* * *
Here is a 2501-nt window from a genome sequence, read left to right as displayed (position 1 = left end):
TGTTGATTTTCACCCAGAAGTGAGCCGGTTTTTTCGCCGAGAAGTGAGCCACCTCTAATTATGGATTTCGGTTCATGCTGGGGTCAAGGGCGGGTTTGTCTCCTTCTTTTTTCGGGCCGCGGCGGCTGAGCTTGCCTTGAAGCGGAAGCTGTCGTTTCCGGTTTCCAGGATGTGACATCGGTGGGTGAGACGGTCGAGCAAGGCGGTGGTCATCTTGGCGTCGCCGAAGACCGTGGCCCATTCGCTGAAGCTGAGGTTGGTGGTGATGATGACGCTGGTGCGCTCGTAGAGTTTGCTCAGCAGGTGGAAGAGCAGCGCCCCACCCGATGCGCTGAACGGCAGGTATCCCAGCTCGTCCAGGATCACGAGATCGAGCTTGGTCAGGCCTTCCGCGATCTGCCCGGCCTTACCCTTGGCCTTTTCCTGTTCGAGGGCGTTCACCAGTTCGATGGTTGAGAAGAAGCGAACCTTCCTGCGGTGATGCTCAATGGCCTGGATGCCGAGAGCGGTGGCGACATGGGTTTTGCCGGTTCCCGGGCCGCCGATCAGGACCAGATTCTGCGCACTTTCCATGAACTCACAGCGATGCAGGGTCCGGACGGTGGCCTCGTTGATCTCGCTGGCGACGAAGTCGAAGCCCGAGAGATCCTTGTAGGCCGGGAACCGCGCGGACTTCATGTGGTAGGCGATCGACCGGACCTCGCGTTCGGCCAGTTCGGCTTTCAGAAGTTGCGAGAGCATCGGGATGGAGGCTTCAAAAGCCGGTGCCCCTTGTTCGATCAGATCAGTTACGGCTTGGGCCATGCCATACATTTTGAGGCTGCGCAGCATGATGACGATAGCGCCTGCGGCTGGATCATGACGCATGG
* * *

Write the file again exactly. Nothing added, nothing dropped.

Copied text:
Here is a 2501-nt window from a genome sequence, read left to right as displayed (position 1 = left end):
TGTTGATTTTCACCCAGAAGTGAGCCGGTTTTTTCGCCGAGAAGTGAGCCACCTCTAATTATGGATTTCGGTTCATGCTGGGGTCAAGGGCGGGTTTGTCTCCTTCTTTTTTCGGGCCGCGGCGGCTGAGCTTGCCTTGAAGCGGAAGCTGTCGTTTCCGGTTTCCAGGATGTGACATCGGTGGGTGAGACGGTCGAGCAAGGCGGTGGTCATCTTGGCGTCGCCGAAGACCGTGGCCCATTCGCTGAAGCTGAGGTTGGTGGTGATGATGACGCTGGTGCGCTCGTAGAGTTTGCTCAGCAGGTGGAAGAGCAGCGCCCCACCCGATGCGCTGAACGGCAGGTATCCCAGCTCGTCCAGGATCACGAGATCGAGCTTGGTCAGGCCTTCCGCGATCTGCCCGGCCTTACCCTTGGCCTTTTCCTGTTCGAGGGCGTTCACCAGTTCGATGGTTGAGAAGAAGCGAACCTTCCTGCGGTGATGCTCAATGGCCTGGATGCCGAGAGCGGTGGCGACATGGGTTTTGCCGGTTCCCGGGCCGCCGATCAGGACCAGATTCTGCGCACTTTCCATGAACTCACAGCGATGCAGGGTCCGGACGGTGGCCTCGTTGATCTCGCTGGCGACGAAGTCGAAGCCCGAGAGATCCTTGTAGGCCGGGAACCGCGCGGACTTCATGTGGTAGGCGATCGACCGGACCTCGCGTTCGGCCAGTTCGGCTTTCAGAAGTTGCGAGAGCATCGGGATGGAGGCTTCAAAAGCCGGTGCCCCTTGTTCGATCAGATCAGTTACGGCTTGGGCCATGCCATACATTTTGAGGCTGCGCAGCATGATGACGATAGCGCCTGCGGCTGGATCATGACGCATGG